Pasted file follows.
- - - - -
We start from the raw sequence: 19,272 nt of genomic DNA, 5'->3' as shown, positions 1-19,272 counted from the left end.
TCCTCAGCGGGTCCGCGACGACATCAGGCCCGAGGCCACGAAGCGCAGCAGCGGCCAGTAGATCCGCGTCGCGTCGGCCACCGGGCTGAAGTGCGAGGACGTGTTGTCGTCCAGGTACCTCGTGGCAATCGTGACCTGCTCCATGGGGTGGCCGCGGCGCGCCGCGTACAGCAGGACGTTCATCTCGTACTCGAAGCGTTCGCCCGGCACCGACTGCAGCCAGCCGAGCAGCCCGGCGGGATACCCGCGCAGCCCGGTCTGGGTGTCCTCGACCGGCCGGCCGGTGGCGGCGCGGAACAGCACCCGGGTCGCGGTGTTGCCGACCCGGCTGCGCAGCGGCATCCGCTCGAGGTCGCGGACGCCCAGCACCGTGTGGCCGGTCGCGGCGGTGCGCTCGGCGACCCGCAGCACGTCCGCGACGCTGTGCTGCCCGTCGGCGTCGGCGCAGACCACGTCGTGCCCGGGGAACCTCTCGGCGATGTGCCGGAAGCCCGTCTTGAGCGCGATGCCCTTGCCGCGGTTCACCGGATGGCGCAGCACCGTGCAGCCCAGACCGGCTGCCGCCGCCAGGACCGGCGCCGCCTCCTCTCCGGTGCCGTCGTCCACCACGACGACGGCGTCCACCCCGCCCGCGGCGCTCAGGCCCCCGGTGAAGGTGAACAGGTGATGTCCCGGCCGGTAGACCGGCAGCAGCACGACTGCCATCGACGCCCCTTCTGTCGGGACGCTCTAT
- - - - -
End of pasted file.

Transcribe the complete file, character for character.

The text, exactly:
We start from the raw sequence: 19,272 nt of genomic DNA, 5'->3' as shown, positions 1-19,272 counted from the left end.
TCCTCAGCGGGTCCGCGACGACATCAGGCCCGAGGCCACGAAGCGCAGCAGCGGCCAGTAGATCCGCGTCGCGTCGGCCACCGGGCTGAAGTGCGAGGACGTGTTGTCGTCCAGGTACCTCGTGGCAATCGTGACCTGCTCCATGGGGTGGCCGCGGCGCGCCGCGTACAGCAGGACGTTCATCTCGTACTCGAAGCGTTCGCCCGGCACCGACTGCAGCCAGCCGAGCAGCCCGGCGGGATACCCGCGCAGCCCGGTCTGGGTGTCCTCGACCGGCCGGCCGGTGGCGGCGCGGAACAGCACCCGGGTCGCGGTGTTGCCGACCCGGCTGCGCAGCGGCATCCGCTCGAGGTCGCGGACGCCCAGCACCGTGTGGCCGGTCGCGGCGGTGCGCTCGGCGACCCGCAGCACGTCCGCGACGCTGTGCTGCCCGTCGGCGTCGGCGCAGACCACGTCGTGCCCGGGGAACCTCTCGGCGATGTGCCGGAAGCCCGTCTTGAGCGCGATGCCCTTGCCGCGGTTCACCGGATGGCGCAGCACCGTGCAGCCCAGACCGGCTGCCGCCGCCAGGACCGGCGCCGCCTCCTCTCCGGTGCCGTCGTCCACCACGACGACGGCGTCCACCCCGCCCGCGGCGCTCAGGCCCCCGGTGAAGGTGAACAGGTGATGTCCCGGCCGGTAGACCGGCAGCAGCACGACTGCCATCGACGCCCCTTCTGTCGGGACGCTCTAT